"And loitering underneath the bough"


Senior Member
Russian, Spanish
The poet, Aldous Huxley, is praising the epicurean character and personality of the Persian poet Omar Jayyam (1031-1114) who, although he was a muslim, he loved drinking good wine and his poetry is known for praising the pleasures of life (wine, women, human nature, etc.). I get a bit lost in the final line of the stanza, since I guess it might be some kind of English idiom?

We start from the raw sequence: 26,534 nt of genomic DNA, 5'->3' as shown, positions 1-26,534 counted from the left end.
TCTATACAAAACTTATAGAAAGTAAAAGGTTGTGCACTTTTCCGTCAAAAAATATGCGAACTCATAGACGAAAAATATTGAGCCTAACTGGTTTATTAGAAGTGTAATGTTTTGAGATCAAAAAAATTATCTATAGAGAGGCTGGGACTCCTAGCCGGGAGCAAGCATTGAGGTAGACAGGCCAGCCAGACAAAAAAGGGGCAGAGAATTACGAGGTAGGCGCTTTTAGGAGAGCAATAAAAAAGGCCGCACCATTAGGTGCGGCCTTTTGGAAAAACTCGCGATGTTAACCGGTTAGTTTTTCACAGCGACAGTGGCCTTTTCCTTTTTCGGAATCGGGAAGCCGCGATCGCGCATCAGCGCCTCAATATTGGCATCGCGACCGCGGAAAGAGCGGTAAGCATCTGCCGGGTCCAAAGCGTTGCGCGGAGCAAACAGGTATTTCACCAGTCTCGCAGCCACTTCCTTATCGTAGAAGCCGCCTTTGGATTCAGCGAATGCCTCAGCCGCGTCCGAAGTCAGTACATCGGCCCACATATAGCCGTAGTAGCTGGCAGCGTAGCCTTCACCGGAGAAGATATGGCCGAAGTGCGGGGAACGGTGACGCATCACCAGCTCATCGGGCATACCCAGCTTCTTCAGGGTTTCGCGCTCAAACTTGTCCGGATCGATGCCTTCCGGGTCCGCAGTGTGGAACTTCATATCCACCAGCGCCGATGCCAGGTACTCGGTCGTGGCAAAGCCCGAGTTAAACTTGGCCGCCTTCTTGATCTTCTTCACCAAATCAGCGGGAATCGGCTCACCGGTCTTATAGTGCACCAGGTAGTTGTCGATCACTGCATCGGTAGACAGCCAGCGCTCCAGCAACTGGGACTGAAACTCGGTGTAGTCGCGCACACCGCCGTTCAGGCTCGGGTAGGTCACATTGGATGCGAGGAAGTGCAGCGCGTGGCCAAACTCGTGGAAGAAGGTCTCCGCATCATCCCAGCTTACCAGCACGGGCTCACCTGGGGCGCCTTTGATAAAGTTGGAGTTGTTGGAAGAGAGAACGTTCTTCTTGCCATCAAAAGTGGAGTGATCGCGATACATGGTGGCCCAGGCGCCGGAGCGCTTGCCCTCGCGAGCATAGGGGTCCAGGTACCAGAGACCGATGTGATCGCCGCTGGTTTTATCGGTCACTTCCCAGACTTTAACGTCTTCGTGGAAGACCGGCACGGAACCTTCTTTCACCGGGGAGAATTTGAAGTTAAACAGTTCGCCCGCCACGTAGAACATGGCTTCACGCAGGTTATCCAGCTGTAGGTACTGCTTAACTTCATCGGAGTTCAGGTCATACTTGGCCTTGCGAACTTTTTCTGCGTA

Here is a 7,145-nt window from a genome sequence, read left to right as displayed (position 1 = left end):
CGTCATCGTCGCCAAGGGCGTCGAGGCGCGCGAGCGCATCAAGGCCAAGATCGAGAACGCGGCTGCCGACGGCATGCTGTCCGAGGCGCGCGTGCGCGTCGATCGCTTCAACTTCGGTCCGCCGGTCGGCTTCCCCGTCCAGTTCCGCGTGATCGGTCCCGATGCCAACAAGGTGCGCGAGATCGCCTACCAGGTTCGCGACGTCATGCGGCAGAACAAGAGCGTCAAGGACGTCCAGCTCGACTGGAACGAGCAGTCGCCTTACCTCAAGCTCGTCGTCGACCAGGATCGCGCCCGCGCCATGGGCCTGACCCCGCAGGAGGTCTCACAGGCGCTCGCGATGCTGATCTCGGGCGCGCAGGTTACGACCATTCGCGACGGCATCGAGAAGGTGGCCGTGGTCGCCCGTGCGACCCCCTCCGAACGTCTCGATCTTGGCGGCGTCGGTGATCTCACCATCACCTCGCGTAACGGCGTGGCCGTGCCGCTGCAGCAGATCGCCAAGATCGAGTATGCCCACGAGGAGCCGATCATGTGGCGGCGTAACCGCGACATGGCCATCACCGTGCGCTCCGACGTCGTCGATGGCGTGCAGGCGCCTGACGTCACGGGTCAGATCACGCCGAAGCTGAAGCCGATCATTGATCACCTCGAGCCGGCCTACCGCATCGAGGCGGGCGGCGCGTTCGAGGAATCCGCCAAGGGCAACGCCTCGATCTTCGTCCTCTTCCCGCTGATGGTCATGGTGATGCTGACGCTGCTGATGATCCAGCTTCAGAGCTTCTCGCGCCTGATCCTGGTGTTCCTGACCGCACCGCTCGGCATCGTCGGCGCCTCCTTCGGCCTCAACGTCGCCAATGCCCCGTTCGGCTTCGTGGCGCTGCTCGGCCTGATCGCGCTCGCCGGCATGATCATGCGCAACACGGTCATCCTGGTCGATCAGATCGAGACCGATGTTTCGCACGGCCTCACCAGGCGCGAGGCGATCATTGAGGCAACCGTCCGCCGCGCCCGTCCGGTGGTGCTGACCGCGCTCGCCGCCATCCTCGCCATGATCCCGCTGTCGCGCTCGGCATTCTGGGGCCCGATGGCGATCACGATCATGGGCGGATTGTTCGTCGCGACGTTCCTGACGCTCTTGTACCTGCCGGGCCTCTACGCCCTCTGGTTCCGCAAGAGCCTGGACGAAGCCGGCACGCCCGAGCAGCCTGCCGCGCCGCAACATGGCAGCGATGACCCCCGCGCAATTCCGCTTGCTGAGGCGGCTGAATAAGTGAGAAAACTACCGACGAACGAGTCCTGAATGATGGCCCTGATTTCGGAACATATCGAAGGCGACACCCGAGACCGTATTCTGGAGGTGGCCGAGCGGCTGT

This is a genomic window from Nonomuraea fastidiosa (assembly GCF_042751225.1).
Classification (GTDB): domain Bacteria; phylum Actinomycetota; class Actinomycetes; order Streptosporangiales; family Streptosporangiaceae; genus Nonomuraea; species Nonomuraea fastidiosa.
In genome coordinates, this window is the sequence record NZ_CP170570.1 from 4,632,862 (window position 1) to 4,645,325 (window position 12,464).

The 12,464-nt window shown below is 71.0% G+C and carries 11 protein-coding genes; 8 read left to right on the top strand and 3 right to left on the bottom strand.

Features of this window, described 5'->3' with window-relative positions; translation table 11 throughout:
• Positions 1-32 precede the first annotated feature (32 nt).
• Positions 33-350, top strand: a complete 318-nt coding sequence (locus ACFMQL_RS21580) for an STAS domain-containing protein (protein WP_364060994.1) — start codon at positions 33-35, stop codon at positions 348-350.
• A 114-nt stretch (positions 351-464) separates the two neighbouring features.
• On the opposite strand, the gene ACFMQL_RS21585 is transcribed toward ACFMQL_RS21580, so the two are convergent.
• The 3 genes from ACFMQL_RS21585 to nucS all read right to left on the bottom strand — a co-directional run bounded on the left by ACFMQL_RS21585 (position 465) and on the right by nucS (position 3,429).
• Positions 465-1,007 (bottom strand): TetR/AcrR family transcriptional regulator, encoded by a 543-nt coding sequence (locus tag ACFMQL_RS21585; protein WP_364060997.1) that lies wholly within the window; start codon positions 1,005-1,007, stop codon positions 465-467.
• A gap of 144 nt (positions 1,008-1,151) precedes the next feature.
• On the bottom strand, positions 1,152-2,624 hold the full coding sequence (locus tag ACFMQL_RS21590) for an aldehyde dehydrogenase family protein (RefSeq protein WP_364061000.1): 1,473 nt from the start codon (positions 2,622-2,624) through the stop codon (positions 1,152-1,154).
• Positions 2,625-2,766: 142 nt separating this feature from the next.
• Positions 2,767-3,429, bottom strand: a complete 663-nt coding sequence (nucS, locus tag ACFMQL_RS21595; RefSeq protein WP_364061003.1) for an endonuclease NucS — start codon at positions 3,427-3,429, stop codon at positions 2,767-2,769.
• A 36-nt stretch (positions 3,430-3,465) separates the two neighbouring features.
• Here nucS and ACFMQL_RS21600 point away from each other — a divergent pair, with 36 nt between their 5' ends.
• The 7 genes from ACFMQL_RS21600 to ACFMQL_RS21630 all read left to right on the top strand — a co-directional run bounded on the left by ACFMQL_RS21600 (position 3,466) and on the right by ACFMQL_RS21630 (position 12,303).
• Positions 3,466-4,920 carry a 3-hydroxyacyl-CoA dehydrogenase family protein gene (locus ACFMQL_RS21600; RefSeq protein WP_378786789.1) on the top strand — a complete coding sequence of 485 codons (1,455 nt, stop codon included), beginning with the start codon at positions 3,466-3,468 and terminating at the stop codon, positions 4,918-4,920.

"Omar, the puritan at soul,
Revolved the why, the whence, the how;
Pined, having part, to know the Whole,
And loitering underneath the bough,"

Aldoush Huxley: "Made Not Born"
  • entangledbank

    Senior Member
    English - South-East England
    Not an idiom, but he's referring to the most famous line of Omar Khayyam (as we spell him): 'Here with a Loaf of Bread beneath the Bough', in Fitzgerald's translation. It can be assumed that any English-speaker reading poetry will recognize this allusion.
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